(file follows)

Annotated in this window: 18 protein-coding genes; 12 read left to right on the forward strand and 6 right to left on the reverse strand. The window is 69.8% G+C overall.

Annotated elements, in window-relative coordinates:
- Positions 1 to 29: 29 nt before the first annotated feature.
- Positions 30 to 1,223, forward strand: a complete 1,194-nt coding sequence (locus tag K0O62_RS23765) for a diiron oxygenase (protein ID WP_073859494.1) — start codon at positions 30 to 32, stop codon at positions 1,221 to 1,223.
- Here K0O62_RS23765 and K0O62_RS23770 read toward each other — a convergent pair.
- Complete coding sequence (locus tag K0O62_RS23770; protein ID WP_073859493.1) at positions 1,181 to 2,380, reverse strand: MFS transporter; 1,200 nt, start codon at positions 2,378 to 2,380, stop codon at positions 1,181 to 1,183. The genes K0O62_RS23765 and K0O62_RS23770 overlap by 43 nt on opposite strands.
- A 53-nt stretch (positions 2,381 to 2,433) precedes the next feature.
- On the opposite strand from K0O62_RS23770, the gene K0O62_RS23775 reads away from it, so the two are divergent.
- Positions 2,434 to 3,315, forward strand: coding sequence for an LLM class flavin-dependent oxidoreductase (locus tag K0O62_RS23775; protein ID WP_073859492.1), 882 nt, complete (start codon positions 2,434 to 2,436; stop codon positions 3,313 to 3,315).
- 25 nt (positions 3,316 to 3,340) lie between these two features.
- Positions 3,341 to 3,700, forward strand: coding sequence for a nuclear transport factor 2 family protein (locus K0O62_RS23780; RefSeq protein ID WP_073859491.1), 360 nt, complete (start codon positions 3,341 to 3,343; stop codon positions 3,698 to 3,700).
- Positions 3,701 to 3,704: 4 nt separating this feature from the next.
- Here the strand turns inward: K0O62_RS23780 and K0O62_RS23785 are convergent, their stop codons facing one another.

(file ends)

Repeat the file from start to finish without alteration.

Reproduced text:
Annotated in this window: 18 protein-coding genes; 12 read left to right on the forward strand and 6 right to left on the reverse strand. The window is 69.8% G+C overall.

Annotated elements, in window-relative coordinates:
- Positions 1 to 29: 29 nt before the first annotated feature.
- Positions 30 to 1,223, forward strand: a complete 1,194-nt coding sequence (locus tag K0O62_RS23765) for a diiron oxygenase (protein ID WP_073859494.1) — start codon at positions 30 to 32, stop codon at positions 1,221 to 1,223.
- Here K0O62_RS23765 and K0O62_RS23770 read toward each other — a convergent pair.
- Complete coding sequence (locus tag K0O62_RS23770; protein ID WP_073859493.1) at positions 1,181 to 2,380, reverse strand: MFS transporter; 1,200 nt, start codon at positions 2,378 to 2,380, stop codon at positions 1,181 to 1,183. The genes K0O62_RS23765 and K0O62_RS23770 overlap by 43 nt on opposite strands.
- A 53-nt stretch (positions 2,381 to 2,433) precedes the next feature.
- On the opposite strand from K0O62_RS23770, the gene K0O62_RS23775 reads away from it, so the two are divergent.
- Positions 2,434 to 3,315, forward strand: coding sequence for an LLM class flavin-dependent oxidoreductase (locus tag K0O62_RS23775; protein ID WP_073859492.1), 882 nt, complete (start codon positions 2,434 to 2,436; stop codon positions 3,313 to 3,315).
- 25 nt (positions 3,316 to 3,340) lie between these two features.
- Positions 3,341 to 3,700, forward strand: coding sequence for a nuclear transport factor 2 family protein (locus K0O62_RS23780; RefSeq protein ID WP_073859491.1), 360 nt, complete (start codon positions 3,341 to 3,343; stop codon positions 3,698 to 3,700).
- Positions 3,701 to 3,704: 4 nt separating this feature from the next.
- Here the strand turns inward: K0O62_RS23780 and K0O62_RS23785 are convergent, their stop codons facing one another.